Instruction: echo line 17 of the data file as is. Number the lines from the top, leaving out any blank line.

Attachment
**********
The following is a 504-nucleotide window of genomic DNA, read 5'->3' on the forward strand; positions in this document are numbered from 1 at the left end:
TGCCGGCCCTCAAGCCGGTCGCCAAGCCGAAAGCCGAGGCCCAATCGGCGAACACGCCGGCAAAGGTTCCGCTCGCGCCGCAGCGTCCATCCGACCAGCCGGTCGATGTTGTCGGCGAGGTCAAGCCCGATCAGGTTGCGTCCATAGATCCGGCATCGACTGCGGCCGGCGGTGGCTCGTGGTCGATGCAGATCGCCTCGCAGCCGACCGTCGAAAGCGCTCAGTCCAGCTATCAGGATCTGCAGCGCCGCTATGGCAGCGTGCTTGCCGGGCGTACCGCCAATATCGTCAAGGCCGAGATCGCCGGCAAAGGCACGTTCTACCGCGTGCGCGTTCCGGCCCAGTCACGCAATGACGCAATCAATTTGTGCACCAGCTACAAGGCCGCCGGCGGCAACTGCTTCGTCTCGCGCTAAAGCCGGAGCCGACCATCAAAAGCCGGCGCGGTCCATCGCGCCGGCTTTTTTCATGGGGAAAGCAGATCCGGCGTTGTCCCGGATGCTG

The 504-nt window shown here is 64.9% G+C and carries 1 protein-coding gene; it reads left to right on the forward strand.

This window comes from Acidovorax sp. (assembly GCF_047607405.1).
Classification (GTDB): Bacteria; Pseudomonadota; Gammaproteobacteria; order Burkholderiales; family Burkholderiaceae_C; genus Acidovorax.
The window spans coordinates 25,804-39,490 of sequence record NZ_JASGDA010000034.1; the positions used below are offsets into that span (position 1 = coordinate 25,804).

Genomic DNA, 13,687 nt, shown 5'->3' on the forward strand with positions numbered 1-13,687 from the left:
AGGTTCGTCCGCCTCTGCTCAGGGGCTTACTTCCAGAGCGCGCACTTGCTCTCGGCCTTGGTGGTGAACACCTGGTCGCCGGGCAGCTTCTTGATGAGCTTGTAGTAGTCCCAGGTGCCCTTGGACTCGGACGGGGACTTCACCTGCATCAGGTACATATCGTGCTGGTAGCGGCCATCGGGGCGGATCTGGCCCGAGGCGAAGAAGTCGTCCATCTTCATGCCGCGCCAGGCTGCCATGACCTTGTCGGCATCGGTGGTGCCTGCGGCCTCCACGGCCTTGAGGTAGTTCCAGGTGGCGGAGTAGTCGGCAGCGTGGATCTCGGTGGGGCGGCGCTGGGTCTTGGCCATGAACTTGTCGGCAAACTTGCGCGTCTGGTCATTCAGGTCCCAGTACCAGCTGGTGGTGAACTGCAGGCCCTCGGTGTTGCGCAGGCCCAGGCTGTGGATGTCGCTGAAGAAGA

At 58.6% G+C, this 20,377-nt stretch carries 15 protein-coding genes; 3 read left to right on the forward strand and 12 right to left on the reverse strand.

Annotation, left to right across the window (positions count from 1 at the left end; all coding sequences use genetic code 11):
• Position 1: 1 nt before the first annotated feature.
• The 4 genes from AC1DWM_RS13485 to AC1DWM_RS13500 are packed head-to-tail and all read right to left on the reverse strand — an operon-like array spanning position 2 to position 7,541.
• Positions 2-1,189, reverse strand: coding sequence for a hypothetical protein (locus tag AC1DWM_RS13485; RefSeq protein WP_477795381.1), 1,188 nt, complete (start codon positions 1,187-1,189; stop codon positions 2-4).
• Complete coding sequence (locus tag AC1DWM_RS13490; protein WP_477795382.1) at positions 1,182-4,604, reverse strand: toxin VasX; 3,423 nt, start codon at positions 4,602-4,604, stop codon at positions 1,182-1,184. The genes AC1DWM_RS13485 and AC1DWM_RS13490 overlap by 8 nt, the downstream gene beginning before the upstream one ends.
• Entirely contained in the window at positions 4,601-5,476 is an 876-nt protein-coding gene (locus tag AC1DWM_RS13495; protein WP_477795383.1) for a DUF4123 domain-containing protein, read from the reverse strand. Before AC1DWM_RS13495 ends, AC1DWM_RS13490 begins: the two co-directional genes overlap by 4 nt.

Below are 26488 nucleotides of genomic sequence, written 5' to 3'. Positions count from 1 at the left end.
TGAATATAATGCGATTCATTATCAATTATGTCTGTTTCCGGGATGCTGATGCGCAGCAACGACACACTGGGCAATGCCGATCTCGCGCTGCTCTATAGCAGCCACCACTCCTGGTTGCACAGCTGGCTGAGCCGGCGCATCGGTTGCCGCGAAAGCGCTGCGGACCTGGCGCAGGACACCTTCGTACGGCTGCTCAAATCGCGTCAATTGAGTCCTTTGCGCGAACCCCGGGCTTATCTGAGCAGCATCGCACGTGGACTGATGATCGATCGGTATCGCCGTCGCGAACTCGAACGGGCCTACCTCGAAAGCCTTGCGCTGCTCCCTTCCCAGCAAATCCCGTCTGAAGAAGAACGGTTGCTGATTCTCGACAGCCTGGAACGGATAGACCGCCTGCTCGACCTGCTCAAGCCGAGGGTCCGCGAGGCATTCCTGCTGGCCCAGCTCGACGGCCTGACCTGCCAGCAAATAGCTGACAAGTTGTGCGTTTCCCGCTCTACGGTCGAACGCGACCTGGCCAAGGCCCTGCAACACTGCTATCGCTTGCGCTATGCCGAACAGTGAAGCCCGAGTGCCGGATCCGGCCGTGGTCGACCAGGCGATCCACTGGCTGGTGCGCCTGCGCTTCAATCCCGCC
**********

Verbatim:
TGAATATAATGCGATTCATTATCAATTATGTCTGTTTCCGGGATGCTGATGCGCAGCAACGACACACTGGGCAATGCCGATCTCGCGCTGCTCTATAGCAGCCACCACTCCTGGTTGCACAGCTGGCTGAGCCGGCGCATCGGTTGCCGCGAAAGCGCTGCGGACCTGGCGCAGGACACCTTCGTACGGCTGCTCAAATCGCGTCAATTGAGTCCTTTGCGCGAACCCCGGGCTTATCTGAGCAGCATCGCACGTGGACTGATGATCGATCGGTATCGCCGTCGCGAACTCGAACGGGCCTACCTCGAAAGCCTTGCGCTGCTCCCTTCCCAGCAAATCCCGTCTGAAGAAGAACGGTTGCTGATTCTCGACAGCCTGGAACGGATAGACCGCCTGCTCGACCTGCTCAAGCCGAGGGTCCGCGAGGCATTCCTGCTGGCCCAGCTCGACGGCCTGACCTGCCAGCAAATAGCTGACAAGTTGTGCGTTTCCCGCTCTACGGTCGAACGCGACCTGGCCAAGGCCCTGCAACACTGCTATCGCTTGCGCTATGCCGAACAGTGAAGCCCGAGTGCCGGATCCGGCCGTGGTCGACCAGGCGATCCACTGGCTGGTGCGCCTGCGCTTCAATCCCGCC